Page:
Want to find out more about Lyme disease? According to the Maine Center for Disease Control, in 1997 there were 34 reported cases of Lyme disease; in 2007, there were 529.

Megan Kelly, a Maine CDC epidemiologist, will lead a discussion about Lyme disease, including a question-and-answer period, at 6 p.m., Wednesday, June 9, at the Waldo County General Hospital Education Center.

Most at risk are people who spend time in brushy or wooded areas. Lyme disease is caused by bacteria spread by ticks and people can get it if they are bitten by an infected tick. But not everyone who is bitten by a tick will get Lyme disease. Infected ticks usually don’t give their hosts Lyme disease until they have been attached for at least 36 hours, so it’s important to remove ticks as soon as they are noticed.

However, people can be infected by a deer tick in fewer than 24 hours, especially if, when the tick is removed, its body is squeezed and Lyme germs are injected into the person’s body.

One sign of Lyme disease is a round, red rash that spreads at the site of a tick bite. The rash can get very large. But, according to some studies, the rash is thought to occur in only 50 to 80 percent of infected patients. Flu-like symptoms, such as feeling tired, having headaches and sore muscles and joints, and a fever, are also common.

A blood test can check for antibodies that signal the disease, but the tests can be falsely negative. The main treatment for Lyme disease is antibiotics, which usually cure it within weeks of starting treatment. There are, however, some Lyme disease patients who have completed a round of antibiotic treatments and continue to exhibit symptoms. If left untreated, Lyme disease can lead to health problems with joints, the nervous system and heart. And these problems can occur weeks, months and even years after a tick bite.

In an estimated 15 percent of untreated patients, there are acute neurological symptoms, including Bell’s palsy, severe headaches, neck stiffness, shooting pains and abnormal skin sensations. If left untreated, after several months, symptoms have progressed in some patients to include concentration and short-term memory problems and profound fatigue.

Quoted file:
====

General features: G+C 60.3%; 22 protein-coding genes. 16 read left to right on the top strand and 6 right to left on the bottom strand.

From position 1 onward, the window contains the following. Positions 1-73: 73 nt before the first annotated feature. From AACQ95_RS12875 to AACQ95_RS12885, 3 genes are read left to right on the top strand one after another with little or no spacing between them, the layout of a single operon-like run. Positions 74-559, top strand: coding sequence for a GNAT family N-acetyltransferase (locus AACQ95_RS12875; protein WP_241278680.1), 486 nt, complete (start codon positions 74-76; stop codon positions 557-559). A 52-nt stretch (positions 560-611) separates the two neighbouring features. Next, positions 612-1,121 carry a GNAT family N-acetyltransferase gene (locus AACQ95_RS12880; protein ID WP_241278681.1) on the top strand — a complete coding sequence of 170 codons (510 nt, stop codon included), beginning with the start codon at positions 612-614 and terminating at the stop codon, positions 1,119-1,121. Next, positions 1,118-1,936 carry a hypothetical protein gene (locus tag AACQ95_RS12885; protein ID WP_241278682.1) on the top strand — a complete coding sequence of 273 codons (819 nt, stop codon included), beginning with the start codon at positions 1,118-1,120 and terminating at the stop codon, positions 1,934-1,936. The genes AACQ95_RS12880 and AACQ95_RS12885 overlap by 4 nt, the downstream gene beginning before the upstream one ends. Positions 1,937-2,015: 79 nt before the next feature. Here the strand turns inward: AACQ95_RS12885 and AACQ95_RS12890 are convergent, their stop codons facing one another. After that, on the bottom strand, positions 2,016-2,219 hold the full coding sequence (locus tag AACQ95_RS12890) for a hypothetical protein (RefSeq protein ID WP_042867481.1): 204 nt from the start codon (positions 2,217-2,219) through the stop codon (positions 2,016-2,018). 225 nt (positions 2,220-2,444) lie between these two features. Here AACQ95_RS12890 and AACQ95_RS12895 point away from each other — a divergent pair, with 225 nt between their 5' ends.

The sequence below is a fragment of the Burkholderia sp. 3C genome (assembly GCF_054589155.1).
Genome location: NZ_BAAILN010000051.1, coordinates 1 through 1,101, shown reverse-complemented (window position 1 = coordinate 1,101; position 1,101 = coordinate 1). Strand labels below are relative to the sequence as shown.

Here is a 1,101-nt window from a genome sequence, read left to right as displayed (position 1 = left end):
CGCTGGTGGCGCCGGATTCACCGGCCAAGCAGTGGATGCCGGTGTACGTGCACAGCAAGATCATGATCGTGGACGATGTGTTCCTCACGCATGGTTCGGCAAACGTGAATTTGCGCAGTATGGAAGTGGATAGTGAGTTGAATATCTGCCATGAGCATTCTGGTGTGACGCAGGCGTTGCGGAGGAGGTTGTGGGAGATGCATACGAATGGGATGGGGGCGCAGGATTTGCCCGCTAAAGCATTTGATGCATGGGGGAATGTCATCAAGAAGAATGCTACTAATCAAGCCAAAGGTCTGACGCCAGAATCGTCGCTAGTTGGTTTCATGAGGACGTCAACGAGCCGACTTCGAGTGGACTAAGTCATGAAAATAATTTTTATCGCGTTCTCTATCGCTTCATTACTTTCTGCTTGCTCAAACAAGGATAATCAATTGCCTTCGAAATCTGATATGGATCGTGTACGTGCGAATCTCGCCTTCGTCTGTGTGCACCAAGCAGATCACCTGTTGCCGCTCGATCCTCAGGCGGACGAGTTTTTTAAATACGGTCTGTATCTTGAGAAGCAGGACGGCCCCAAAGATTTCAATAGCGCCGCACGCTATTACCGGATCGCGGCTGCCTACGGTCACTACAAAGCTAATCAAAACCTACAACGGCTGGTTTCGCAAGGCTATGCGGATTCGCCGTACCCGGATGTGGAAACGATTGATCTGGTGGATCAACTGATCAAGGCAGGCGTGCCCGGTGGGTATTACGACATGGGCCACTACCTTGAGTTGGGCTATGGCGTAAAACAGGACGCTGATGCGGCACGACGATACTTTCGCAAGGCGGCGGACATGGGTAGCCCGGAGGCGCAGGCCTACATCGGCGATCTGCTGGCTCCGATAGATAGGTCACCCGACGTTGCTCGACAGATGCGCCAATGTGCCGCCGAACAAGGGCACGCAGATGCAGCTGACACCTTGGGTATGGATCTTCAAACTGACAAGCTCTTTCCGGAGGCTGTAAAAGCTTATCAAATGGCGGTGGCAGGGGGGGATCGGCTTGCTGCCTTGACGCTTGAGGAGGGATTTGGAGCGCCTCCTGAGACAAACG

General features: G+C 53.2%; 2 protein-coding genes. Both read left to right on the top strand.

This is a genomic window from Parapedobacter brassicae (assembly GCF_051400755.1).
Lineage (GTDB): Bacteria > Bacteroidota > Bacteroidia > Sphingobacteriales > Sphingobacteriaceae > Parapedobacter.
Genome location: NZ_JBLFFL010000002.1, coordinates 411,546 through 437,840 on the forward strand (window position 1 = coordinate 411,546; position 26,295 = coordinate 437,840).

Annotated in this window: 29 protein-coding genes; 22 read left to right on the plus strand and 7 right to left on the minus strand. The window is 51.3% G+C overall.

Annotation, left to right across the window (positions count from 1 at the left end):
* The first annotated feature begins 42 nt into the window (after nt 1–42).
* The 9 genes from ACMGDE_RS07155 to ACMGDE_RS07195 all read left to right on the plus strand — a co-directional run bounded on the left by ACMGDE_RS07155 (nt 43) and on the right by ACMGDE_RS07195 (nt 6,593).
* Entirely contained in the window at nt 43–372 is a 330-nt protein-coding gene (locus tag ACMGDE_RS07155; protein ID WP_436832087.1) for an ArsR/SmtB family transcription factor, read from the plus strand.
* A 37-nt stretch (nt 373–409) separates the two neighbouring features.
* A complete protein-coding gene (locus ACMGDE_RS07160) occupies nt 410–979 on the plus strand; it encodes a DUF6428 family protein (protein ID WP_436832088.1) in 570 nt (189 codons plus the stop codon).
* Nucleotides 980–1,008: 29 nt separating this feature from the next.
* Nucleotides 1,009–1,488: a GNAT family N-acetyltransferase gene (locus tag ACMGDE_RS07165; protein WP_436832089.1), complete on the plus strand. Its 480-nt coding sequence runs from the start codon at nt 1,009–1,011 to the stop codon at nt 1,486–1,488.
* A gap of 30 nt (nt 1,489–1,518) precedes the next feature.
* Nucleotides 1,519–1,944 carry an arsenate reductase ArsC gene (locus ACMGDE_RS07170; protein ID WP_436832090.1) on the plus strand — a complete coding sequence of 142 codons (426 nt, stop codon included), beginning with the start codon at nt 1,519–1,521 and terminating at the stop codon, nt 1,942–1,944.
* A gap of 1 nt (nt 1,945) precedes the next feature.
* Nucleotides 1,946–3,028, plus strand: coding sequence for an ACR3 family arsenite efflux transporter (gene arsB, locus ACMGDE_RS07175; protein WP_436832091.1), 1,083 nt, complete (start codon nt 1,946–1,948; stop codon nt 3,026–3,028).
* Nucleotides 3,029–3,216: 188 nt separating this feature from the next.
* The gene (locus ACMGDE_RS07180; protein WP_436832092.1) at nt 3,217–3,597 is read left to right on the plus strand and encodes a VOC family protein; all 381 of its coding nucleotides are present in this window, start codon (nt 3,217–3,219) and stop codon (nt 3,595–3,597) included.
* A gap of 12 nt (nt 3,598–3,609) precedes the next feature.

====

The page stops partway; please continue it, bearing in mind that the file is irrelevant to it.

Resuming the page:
Lyme disease may be misdiagnosed as multiple sclerosis, fibromyalgia, chronic fatigue syndrome, lupus and rheumatoid arthritis because of the similar symptoms.

In fact, the disease got its name from a group of children who lived near each other in Lyme, Conn. In 1975, they all had been diagnosed with rheumatoid arthritis. Researchers later discovered there was a bacterial cause for the children’s condition and in 1982 it became known as Lyme disease.

For Barbara Crowley of Hampden, the symptoms included feeling fatigued and having aching joints. In her 20s in the early 1980s, Crowley worked in California helping with fish bed restorations, which meant traveling on old logging roads. She knew she was being exposed to ticks and did regular checks but she was not aware of Lyme disease.

Later, while working at a seasonal job in Alaska, she said she felt tired all the time, her joints ached and she just “didn’t feel right.” After returning home, a vendor at a crafts fair told Crowley about Lyme disease. Crowley went to a clinic and was checked out but was told she didn’t have Lyme disease, that her complaints were all in her head. Crowley insisted on having a blood test and it turned out she did have Lyme disease.

Crowley received antibiotic treatment and eventually felt better. She said, though, she doesn’t believe she has fully recovered the “get-up-and-go” she once had. Crowley said she is vigilant now about checking for ticks because she understands the consequences.

To learn more about the consequences, people are invited to attend Kelly’s talk. For more information, contact Vyvyenne Ritchie of Healthy Waldo County, at 930-6761